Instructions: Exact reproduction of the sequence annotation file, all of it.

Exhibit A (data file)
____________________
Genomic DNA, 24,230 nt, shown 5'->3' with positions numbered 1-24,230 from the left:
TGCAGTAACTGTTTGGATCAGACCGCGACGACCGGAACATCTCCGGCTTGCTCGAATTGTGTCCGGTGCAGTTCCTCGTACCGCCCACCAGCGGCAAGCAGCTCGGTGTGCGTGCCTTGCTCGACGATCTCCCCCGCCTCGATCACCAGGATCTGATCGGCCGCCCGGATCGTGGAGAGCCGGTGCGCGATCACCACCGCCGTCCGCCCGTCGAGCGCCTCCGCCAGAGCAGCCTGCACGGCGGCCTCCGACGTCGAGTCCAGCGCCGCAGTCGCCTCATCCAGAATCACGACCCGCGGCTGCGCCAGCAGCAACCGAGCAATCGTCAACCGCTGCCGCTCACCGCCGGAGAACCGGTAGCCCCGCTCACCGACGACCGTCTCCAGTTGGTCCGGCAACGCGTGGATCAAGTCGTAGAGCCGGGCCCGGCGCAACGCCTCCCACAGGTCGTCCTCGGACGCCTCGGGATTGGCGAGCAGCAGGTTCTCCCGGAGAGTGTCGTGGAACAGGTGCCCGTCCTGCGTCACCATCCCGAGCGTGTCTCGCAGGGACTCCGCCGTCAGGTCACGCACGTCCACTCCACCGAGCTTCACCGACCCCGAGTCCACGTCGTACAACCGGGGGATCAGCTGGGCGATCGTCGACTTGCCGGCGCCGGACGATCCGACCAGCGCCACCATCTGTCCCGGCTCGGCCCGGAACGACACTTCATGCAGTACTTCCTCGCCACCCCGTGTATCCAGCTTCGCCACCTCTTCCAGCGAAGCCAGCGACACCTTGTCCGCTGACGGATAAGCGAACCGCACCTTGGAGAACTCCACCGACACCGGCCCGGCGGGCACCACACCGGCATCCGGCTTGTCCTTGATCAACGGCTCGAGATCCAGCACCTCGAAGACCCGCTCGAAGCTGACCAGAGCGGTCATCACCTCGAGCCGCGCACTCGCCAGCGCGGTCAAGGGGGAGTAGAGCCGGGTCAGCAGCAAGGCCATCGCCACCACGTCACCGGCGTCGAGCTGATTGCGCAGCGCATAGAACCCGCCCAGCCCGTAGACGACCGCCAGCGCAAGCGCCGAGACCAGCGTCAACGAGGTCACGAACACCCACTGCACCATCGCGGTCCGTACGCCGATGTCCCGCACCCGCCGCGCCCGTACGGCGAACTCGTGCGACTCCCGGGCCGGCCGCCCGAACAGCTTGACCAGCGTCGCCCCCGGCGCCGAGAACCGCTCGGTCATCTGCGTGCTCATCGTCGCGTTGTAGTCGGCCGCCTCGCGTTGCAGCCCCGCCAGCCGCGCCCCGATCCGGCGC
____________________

Genomic DNA, 24,230 nt, shown 5'->3' with positions numbered 1-24,230 from the left:
TGCAGTAACTGTTTGGATCAGACCGCGACGACCGGAACATCTCCGGCTTGCTCGAATTGTGTCCGGTGCAGTTCCTCGTACCGCCCACCAGCGGCAAGCAGCTCGGTGTGCGTGCCTTGCTCGACGATCTCCCCCGCCTCGATCACCAGGATCTGATCGGCCGCCCGGATCGTGGAGAGCCGGTGCGCGATCACCACCGCCGTCCGCCCGTCGAGCGCCTCCGCCAGAGCAGCCTGCACGGCGGCCTCCGACGTCGAGTCCAGCGCCGCAGTCGCCTCATCCAGAATCACGACCCGCGGCTGCGCCAGCAGCAACCGAGCAATCGTCAACCGCTGCCGCTCACCGCCGGAGAACCGGTAGCCCCGCTCACCGACGACCGTCTCCAGTTGGTCCGGCAACGCGTGGATCAAGTCGTAGAGCCGGGCCCGGCGCAACGCCTCCCACAGGTCGTCCTCGGACGCCTCGGGATTGGCGAGCAGCAGGTTCTCCCGGAGAGTGTCGTGGAACAGGTGCCCGTCCTGCGTCACCATCCCGAGCGTGTCTCGCAGGGACTCCGCCGTCAGGTCACGCACGTCCACTCCACCGAGCTTCACCGACCCCGAGTCCACGTCGTACAACCGGGGGATCAGCTGGGCGATCGTCGACTTGCCGGCGCCGGACGATCCGACCAGCGCCACCATCTGTCCCGGCTCGGCCCGGAACGACACTTCATGCAGTACTTCCTCGCCACCCCGTGTATCCAGCTTCGCCACCTCTTCCAGCGAAGCCAGCGACACCTTGTCCGCTGACGGATAAGCGAACCGCACCTTGGAGAACTCCACCGACACCGGCCCGGCGGGCACCACACCGGCATCCGGCTTGTCCTTGATCAACGGCTCGAGATCCAGCACCTCGAAGACCCGCTCGAAGCTGACCAGAGCGGTCATCACCTCGAGCCGCGCACTCGCCAGCGCGGTCAAGGGGGAGTAGAGCCGGGTCAGCAGCAAGGCCATCGCCACCACGTCACCGGCGTCGAGCTGATTGCGCAGCGCATAGAACCCGCCCAGCCCGTAGACGACCGCCAGCGCAAGCGCCGAGACCAGCGTCAACGAGGTCACGAACACCCACTGCACCATCGCGGTCCGTACGCCGATGTCCCGCACCCGCCGCGCCCGTACGGCGAACTCGTGCGACTCCCGGGCCGGCCGCCCGAACAGCTTGACCAGCGTCGCCCCCGGCGCCGAGAACCGCTCGGTCATCTGCGTGCTCATCGTCGCGTTGTAGTCGGCCGCCTCGCGTTGCAGCCCCGCCAGCCGCGCCCCGATCCGGCGC